30 August 2009

Time Really Long

I've been trying to find a way to write about being on retreat for four months. It's not easy, or not possible, to explain, because the conditions there are such as I have never experienced before, and may not experience agan. I remember thinking, every day feels like a year. Part of the reason was how low-tech we lived.

I had no computer, no phone, no washing machine, no shower (at least in the sense that we usually mean that word.) I had to write talks with my hand holding a pen, which was probably a lot harder (for me) than it sounds. When it was cold, some heat came from a wood burning stoves or the furnace; we used composting toilets outside; daily burning of toilet paper. We made (well I didn't make them, but anyway we did not buy) yogurt and bread and sprouts. I was not able to go into a store or even see a store or things for sale for the three long months. I forgot about money, and keys, which I am usually carrying every day of my life.

Another aspect of the greatly simplified surroundings were the people. We were the same people, the same faces, the same clothes, day in and day out. I got to where I could just see half a forearm in my periperal vision and be able to tell who it was. Often I didn't have to see people at all. I would think of someone, then a moment later they would come into the room.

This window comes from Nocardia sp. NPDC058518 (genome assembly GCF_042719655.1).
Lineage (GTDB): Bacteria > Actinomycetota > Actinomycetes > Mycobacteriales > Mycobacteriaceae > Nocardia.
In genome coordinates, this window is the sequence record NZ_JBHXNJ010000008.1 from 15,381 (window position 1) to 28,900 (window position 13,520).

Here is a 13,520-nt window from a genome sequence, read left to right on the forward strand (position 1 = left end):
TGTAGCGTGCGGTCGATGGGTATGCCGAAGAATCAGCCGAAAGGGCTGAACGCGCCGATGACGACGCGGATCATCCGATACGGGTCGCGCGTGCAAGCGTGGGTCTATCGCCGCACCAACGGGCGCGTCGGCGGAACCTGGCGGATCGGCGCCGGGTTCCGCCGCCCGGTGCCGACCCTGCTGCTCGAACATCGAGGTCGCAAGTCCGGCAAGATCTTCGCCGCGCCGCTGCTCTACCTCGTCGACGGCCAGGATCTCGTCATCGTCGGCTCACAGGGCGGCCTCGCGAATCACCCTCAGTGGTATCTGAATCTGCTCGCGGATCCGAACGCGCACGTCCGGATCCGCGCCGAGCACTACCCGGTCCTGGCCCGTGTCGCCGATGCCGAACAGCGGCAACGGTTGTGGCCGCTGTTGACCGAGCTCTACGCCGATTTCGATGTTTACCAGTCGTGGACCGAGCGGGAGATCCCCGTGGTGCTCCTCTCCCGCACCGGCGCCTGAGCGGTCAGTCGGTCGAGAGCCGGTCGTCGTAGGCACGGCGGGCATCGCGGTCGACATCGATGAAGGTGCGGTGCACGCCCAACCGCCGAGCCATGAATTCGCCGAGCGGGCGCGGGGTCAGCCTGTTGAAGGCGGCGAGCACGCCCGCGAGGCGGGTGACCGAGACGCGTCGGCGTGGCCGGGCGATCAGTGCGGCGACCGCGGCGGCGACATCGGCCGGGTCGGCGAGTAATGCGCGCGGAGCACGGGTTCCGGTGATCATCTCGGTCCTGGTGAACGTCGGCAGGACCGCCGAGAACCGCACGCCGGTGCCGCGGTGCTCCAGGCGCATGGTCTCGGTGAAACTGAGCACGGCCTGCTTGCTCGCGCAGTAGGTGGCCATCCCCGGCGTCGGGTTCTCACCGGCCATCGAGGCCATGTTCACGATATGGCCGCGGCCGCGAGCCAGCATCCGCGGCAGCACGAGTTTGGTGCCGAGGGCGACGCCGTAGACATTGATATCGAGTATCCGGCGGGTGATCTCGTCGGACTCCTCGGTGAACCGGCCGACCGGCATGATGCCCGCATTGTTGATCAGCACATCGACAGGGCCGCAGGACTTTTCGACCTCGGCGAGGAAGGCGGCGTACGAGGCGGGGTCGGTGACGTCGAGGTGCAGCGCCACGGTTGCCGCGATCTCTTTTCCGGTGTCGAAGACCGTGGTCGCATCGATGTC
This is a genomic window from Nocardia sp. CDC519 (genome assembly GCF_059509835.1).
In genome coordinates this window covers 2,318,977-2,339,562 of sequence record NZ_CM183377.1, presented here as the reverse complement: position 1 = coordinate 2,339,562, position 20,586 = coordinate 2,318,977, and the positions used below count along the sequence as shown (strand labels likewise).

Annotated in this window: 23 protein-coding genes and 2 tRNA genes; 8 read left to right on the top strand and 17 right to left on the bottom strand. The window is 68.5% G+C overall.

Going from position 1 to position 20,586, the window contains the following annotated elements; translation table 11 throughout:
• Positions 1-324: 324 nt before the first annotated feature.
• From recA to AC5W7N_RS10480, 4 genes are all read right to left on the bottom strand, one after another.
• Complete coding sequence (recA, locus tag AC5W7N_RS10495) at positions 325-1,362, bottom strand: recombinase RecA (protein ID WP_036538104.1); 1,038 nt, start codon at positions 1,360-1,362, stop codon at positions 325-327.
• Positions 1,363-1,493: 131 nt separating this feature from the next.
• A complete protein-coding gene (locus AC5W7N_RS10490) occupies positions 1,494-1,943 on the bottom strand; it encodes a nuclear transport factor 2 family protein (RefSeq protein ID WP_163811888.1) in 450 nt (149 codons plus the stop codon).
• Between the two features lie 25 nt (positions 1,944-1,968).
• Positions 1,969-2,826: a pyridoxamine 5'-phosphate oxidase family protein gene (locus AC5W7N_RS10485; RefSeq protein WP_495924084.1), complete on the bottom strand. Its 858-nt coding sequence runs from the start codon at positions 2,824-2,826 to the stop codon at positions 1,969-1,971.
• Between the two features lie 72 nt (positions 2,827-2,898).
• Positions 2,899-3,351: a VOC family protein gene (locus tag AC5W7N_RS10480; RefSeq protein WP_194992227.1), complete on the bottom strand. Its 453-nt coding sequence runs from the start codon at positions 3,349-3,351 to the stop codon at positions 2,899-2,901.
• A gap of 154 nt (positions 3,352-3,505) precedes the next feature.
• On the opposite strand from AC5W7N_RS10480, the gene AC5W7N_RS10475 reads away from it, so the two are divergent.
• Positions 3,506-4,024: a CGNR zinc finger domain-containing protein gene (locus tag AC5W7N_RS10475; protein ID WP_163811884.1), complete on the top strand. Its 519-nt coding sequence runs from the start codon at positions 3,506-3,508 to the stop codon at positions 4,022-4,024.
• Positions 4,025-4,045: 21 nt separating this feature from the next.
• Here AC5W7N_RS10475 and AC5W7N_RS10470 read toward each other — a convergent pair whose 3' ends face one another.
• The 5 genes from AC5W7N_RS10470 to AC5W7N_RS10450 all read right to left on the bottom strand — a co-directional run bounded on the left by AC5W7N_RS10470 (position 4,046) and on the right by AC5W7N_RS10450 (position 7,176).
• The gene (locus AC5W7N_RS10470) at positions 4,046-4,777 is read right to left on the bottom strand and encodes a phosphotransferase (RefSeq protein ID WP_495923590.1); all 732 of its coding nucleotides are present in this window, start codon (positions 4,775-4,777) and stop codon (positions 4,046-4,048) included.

These conditions make one's mental processes simpler, more raw, and at the same time, kinder; they make time really long. They eliminate the friction that lives on a surface we are so accustomed to we really don't have the slightest idea that it is there. Much if not most of the time on the retreat I would not have described my mental state as 'calm'. The difference between there and here is more like the difference between a primary color and a secondary color. The secondary color isn't wrong, it's just not as basic, not as elemental.

I felt so much love, so much completely natural and spontaneous love. I felt that I was with my family in the most positive sense of that word. Of course, you don't really know what's going to go down once you're somewhere else. For example, from almost the moment the retreat was over, I was assailed by craving.

More later.

[photo by and of me, taken at akashavana, june 2009]

1 comment:

Sandy Currie aka The Peace Panda said...

Thank you, Suvannaprabha, what a powerful description of your (raw) experience of being at home, with real family on retreat. My craving is for THAT life all the time....WoW!!!! I am going mad in the city.....Come join us in Vancouver on Oct 24 & 25th for a weekend non-residential retreat led by Vimalasara (Valerie Mason-John) who now is married & lives with her partner in Edmonton, Alberta.
xo Sandy

 
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